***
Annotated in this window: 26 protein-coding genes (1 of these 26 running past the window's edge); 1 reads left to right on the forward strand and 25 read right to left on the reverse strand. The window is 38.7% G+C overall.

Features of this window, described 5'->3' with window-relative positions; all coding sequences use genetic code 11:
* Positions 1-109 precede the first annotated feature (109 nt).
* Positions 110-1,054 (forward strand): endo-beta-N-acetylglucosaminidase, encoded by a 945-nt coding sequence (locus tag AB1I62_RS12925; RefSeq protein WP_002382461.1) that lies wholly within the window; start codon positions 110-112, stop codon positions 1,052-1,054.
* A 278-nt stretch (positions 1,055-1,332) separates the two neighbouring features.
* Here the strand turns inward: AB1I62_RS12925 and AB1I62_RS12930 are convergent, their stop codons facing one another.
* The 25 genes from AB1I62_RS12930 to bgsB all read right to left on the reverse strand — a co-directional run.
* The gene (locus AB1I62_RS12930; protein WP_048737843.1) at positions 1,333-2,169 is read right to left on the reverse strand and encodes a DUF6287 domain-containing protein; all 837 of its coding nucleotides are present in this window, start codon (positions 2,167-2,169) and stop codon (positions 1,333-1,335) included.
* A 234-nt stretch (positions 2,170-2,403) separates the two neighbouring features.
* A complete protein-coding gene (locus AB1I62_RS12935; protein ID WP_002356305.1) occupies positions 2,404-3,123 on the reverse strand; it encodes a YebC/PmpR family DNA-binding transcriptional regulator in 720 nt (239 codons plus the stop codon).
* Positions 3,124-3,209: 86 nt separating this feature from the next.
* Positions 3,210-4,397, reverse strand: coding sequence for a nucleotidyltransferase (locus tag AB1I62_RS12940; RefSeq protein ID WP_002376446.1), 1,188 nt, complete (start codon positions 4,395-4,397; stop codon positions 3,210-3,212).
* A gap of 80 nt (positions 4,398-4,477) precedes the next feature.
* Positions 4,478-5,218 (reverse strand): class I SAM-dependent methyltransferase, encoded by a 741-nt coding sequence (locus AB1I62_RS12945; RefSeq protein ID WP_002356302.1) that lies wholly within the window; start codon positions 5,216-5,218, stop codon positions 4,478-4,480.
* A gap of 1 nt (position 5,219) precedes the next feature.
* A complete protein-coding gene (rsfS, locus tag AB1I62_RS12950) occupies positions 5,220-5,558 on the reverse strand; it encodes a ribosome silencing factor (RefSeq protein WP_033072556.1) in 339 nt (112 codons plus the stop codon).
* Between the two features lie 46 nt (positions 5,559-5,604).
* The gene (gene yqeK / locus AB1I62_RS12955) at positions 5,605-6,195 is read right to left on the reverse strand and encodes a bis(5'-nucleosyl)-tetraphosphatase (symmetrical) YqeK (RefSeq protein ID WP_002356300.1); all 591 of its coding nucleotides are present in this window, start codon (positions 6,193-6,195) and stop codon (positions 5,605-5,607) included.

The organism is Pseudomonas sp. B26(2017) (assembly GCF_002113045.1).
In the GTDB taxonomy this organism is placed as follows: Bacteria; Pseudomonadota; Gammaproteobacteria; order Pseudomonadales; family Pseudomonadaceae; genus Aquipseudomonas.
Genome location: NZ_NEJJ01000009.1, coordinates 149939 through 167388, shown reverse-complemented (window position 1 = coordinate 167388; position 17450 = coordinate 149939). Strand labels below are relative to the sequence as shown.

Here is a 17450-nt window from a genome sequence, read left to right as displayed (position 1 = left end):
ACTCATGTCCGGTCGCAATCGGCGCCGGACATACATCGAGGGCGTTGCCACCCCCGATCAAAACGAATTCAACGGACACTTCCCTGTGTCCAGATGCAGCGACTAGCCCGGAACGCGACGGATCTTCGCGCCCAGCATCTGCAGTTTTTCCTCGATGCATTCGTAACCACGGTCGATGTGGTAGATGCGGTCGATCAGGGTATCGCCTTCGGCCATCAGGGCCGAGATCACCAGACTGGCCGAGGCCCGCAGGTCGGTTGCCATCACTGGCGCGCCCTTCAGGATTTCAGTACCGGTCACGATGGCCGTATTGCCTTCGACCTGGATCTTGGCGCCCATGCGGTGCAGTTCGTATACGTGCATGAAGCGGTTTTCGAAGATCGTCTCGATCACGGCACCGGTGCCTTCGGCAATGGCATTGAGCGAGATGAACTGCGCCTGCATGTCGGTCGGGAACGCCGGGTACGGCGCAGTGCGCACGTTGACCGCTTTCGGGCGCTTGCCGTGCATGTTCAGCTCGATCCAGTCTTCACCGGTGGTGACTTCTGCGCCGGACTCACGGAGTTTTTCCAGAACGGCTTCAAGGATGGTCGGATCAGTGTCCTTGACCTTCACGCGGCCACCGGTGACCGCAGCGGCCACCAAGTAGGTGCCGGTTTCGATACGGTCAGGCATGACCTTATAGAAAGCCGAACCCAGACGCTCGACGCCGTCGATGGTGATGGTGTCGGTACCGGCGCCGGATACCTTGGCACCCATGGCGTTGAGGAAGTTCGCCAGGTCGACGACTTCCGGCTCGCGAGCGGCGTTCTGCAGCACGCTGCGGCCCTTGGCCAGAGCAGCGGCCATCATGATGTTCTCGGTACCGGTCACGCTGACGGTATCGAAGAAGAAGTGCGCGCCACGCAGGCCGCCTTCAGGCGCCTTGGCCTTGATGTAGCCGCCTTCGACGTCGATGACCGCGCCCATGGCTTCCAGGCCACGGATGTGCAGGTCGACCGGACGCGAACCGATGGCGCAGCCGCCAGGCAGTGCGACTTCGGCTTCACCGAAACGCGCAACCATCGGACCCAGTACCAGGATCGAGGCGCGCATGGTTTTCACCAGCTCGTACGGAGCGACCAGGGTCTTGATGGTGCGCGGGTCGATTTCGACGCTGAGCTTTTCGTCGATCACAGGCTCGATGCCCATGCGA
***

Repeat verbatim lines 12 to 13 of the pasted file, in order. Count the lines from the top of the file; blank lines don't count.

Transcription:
* Positions 3,210-4,397, reverse strand: coding sequence for a nucleotidyltransferase (locus tag AB1I62_RS12940; RefSeq protein ID WP_002376446.1), 1,188 nt, complete (start codon positions 4,395-4,397; stop codon positions 3,210-3,212).
* A gap of 80 nt (positions 4,398-4,477) precedes the next feature.